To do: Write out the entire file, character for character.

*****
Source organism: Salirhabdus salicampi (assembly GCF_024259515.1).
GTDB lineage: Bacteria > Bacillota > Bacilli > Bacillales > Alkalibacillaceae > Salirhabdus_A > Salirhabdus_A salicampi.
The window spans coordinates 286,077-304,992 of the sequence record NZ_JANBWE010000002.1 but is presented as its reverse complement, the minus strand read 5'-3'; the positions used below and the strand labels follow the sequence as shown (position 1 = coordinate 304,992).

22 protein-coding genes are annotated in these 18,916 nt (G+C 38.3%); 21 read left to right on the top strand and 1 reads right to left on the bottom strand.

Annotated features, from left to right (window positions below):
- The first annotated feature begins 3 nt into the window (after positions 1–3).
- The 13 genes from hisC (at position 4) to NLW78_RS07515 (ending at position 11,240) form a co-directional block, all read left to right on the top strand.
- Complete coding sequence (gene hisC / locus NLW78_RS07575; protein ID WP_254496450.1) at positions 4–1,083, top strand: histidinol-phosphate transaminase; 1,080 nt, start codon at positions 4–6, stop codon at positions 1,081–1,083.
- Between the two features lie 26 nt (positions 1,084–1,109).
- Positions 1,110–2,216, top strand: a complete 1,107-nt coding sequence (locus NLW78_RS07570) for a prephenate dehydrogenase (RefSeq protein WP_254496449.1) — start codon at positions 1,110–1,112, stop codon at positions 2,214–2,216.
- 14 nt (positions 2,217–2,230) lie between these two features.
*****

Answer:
Source organism: Salirhabdus salicampi (assembly GCF_024259515.1).
GTDB lineage: Bacteria > Bacillota > Bacilli > Bacillales > Alkalibacillaceae > Salirhabdus_A > Salirhabdus_A salicampi.
The window spans coordinates 286,077-304,992 of the sequence record NZ_JANBWE010000002.1 but is presented as its reverse complement, the minus strand read 5'-3'; the positions used below and the strand labels follow the sequence as shown (position 1 = coordinate 304,992).

22 protein-coding genes are annotated in these 18,916 nt (G+C 38.3%); 21 read left to right on the top strand and 1 reads right to left on the bottom strand.

Annotated features, from left to right (window positions below):
- The first annotated feature begins 3 nt into the window (after positions 1–3).
- The 13 genes from hisC (at position 4) to NLW78_RS07515 (ending at position 11,240) form a co-directional block, all read left to right on the top strand.
- Complete coding sequence (gene hisC / locus NLW78_RS07575; protein ID WP_254496450.1) at positions 4–1,083, top strand: histidinol-phosphate transaminase; 1,080 nt, start codon at positions 4–6, stop codon at positions 1,081–1,083.
- Between the two features lie 26 nt (positions 1,084–1,109).
- Positions 1,110–2,216, top strand: a complete 1,107-nt coding sequence (locus NLW78_RS07570) for a prephenate dehydrogenase (RefSeq protein WP_254496449.1) — start codon at positions 1,110–1,112, stop codon at positions 2,214–2,216.
- 14 nt (positions 2,217–2,230) lie between these two features.